* Emerging market exposure could be low double-digits
* Mulling active currency management
By Cecilia Valente
LONDON, Nov 11 (Reuters) - Barclays’ (BARC.L) UK employees pension fund could double its exposure to fast-growing emerging markets, an executive said, as it seeks higher returns and a wider spread of investments.
The 17.3 billion pounds ($27.94 billion) Barclays UK Retirement Fund, one of the largest in the UK, currently invests about 6 percent of its total assets in emerging market equities.
“It would make good sense in the long-term for emerging markets total exposure to be at high single digit to low double-digit. It is a very compelling story but you have to be aware of certain risks, timing is important,” said Stergios Saloustros, head of dynamic asset allocation at the scheme.
Institutional investors are seeking returns away from their traditional domestic and Western-centric investments, due to concerns over ballooning public deficits and low economic growth forecasts.
For a graphic charting inflows into emerging markets since the beginning of the year, click here
Investment Management Association data however shows that UK investors allocate just under 2 percent of their portfolio to global emerging markets, virtually unchanged since mid-2008.
Saloustros was appointed in July to advise the scheme on its short-term investment opportunities as a part of reorganisation instigated by pension scheme CIO Tony Broccardo, who also hired an executive to take charge of asset management selection. [ID:nLDE6051FC]
Saloustros is also considering a change in the way the fund manages the risks associated with investments in foreign currencies.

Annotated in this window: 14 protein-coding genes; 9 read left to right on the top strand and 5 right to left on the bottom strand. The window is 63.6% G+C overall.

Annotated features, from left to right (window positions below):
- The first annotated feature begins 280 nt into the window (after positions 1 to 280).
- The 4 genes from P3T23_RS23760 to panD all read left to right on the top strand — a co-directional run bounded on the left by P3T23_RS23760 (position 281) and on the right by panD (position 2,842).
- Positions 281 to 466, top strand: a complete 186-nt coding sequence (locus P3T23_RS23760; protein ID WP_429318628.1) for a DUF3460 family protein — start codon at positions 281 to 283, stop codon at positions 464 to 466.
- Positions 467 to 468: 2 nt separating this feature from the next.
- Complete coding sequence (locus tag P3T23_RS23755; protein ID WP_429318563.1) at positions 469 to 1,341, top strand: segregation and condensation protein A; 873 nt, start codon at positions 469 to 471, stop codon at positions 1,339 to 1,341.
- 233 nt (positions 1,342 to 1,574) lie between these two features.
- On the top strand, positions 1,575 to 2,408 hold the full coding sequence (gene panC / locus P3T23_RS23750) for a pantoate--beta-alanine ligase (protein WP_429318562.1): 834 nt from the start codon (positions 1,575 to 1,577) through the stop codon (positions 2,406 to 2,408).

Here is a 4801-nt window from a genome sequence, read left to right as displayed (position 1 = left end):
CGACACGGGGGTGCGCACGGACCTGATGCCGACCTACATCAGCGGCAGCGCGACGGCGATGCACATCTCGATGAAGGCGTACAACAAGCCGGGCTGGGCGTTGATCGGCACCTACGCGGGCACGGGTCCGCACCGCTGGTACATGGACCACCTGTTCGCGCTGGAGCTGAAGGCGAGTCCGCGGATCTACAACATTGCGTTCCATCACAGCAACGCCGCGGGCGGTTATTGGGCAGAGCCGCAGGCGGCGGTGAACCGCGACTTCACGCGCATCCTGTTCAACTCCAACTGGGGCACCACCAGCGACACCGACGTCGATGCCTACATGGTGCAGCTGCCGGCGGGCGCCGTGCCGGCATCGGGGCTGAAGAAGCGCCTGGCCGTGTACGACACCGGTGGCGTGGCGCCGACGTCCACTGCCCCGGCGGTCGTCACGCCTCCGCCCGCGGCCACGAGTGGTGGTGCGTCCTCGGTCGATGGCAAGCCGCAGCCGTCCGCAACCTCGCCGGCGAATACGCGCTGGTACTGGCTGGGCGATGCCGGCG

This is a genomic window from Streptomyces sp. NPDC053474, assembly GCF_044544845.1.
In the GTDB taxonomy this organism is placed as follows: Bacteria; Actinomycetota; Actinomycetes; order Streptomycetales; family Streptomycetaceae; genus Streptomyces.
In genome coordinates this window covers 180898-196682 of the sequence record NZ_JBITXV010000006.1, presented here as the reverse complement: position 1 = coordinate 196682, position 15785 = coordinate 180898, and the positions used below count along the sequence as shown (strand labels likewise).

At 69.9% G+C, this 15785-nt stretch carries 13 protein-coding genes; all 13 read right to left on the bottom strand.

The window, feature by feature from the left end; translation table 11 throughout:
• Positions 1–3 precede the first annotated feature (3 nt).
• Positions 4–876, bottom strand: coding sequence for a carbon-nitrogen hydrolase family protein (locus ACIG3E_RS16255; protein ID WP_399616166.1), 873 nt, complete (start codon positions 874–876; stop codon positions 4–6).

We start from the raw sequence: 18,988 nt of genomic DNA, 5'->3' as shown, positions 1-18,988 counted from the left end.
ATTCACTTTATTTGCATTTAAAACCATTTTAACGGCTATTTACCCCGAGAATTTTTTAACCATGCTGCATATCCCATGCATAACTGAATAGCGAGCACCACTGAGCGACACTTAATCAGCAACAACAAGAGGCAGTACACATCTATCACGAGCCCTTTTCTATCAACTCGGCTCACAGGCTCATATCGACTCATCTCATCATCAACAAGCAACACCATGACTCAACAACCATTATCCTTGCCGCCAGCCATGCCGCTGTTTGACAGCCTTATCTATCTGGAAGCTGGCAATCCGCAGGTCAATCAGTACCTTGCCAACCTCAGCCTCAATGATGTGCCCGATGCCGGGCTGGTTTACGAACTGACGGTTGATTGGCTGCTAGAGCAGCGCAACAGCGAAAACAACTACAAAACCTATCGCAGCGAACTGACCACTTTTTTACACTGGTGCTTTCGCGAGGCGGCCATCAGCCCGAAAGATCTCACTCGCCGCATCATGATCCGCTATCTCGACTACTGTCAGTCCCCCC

At the moment the scheme, which pays pensions in pounds, is partially using passive currency management to protect itself against currency fluctuations. But Saloustros would like the scheme to profit from currency fluctuations, also known as active currency overlay management.
He sees opportunities to cash in on the weakness in the U.S. dollar.
“With the market consensus looking for a continued slide, it is probably one of the most one-sided bets at the moment,” he said, adding the fund’s investment committee has not yet considered his suggestion.
The Federal Reserve has embarked on a 600 billion dollar bond-buying spree to revive the economy, but the move is expected to weaken the currency further [ID:nLDE6A92OL].
Saloustros also sees opportunities in illiquid asset classes including private equity and hedge funds, which feature in the fund’s alternative investments portfolio alongside currency management, commodities and property.
“Illiquidity is a premium which we want to pick up. We have liabilities that go 90 years in the future, so why not take some of those assets to get this very valid premium?,” he said. (Editing by Sinead Cruise and Erica Billingham)